India has consistently kept the spotlight on combating terrorism, both inside the Council and outside as well. We have not only strengthened the efforts to combat terrorism, especially for example in financing of terrorism, we have also prevented efforts to dilute the focus on terrorism. You are aware that we played an active role in the shaping of the Global Counter-Terrorism Strategy; we have been successful so far in preventing countries from diluting the global fight against terrorism and providing justification for terror. As I mentioned earlier, we have also collaborated with other countries like France and held important side events, for example, in Financing of Terrorism. In the Security Council, we have highlighted terrorism-related issues and will also host a signature event during our Presidency in the context of the Secretary-General’s report on ISIL/Da’esh. We will be taking over as Chair of the Counter-Terrorism Committee of the Security Council on 1st January 2022.

Finally, what about the reforms of UNSC?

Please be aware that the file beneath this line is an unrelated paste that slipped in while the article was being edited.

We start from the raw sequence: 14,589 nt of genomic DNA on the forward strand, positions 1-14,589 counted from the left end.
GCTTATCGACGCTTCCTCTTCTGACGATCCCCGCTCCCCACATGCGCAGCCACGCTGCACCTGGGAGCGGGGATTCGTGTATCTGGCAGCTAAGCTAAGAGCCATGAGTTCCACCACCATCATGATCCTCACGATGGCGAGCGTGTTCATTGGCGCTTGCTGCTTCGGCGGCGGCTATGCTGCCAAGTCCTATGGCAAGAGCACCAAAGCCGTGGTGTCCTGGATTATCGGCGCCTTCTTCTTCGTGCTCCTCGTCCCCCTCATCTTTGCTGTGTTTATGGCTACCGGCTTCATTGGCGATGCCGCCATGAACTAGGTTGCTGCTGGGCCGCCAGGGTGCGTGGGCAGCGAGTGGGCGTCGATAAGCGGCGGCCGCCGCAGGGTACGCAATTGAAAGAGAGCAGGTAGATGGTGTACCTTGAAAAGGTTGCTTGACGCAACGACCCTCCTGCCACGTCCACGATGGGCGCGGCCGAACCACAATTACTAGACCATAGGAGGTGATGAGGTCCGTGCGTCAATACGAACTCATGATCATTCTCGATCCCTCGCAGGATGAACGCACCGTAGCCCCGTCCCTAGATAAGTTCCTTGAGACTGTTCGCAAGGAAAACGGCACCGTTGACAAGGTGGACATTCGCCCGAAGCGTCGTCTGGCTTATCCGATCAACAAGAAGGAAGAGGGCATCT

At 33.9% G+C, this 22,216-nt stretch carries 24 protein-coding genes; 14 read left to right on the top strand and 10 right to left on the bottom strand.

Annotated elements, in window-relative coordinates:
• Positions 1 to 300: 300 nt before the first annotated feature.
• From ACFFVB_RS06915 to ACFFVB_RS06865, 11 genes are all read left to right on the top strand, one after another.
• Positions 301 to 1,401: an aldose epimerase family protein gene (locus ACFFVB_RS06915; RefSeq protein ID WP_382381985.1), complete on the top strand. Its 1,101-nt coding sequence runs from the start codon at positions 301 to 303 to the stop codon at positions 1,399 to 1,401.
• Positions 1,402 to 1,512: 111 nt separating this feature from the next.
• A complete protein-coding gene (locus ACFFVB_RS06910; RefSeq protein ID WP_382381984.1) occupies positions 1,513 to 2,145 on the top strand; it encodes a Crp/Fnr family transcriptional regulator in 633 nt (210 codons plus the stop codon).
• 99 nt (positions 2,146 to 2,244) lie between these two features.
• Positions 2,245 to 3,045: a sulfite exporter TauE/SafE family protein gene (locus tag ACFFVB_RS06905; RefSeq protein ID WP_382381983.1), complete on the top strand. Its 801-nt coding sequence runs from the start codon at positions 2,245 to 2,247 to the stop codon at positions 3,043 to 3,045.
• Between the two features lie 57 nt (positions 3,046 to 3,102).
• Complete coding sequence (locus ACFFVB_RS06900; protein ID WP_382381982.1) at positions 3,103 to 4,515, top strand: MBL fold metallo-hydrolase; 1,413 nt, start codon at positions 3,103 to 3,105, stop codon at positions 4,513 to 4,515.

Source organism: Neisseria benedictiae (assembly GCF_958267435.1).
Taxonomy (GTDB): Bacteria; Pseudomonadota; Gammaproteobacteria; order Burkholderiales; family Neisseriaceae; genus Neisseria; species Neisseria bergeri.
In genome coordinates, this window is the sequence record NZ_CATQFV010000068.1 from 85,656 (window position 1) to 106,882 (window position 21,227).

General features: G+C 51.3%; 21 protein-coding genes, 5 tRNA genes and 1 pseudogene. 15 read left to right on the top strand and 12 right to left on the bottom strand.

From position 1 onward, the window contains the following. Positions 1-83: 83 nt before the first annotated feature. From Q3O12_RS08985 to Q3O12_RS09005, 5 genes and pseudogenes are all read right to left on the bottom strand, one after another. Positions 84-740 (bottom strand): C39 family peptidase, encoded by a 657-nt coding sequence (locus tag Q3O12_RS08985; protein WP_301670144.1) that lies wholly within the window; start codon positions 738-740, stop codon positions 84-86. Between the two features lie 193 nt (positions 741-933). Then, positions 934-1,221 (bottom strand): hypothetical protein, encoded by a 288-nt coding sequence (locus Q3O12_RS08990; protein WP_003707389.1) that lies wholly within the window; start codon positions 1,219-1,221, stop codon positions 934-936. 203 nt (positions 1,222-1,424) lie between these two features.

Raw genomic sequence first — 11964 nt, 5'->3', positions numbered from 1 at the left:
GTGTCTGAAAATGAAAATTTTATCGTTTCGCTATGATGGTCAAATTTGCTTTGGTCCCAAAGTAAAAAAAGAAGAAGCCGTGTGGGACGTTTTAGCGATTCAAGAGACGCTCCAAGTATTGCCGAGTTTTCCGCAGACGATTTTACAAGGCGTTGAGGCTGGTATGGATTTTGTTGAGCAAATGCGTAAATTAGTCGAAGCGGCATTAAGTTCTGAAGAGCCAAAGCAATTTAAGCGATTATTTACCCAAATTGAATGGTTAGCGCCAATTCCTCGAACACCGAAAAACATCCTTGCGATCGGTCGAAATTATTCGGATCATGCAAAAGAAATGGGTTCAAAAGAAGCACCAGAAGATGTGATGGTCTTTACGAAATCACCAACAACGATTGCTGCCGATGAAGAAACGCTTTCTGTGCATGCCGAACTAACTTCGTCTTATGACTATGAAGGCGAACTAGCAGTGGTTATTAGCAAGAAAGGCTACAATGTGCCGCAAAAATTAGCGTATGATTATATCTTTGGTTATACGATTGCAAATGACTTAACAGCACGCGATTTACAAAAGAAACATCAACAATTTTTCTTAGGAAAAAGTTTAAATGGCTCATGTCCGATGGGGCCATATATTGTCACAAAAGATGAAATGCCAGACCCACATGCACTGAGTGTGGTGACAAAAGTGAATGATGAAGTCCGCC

The simple fact is that it has been 75 years since the UN was founded. But its decision making structures still remain stuck in 1945, and do not reflect the world as it stands today.

The World Summit Document adopted in 2005 called for early reform of the Security Council and to review the progress by the end of 2005. It has been 16 years since that document was adopted. The world has changed even more in these years. But, sadly, the UN is still stuck in the same place – not even in 2005 but in 1945. The overwhelming majority of UN Member States firmly support the comprehensive reforms of the Security Council. An expansion of the Security Council in both the Permanent and non-Permanent categories is indispensable to make this body more representative, legitimate and effective. Otherwise, other plurilateral organizations will take the lead if they are more representative of the contemporary world, like G-20 for example. Consequently, in the UN reform process, an immediate and time-bound text-based negotiations is critical. A transparent, inclusive and results-oriented process is essential if we are to move decisively towards a concrete outcome. Unfortunately, a few countries are holding up this reform process and using the Intergovernmental Negotiations Negotiating forum for Security Council reform as a smokescreen to stop reform.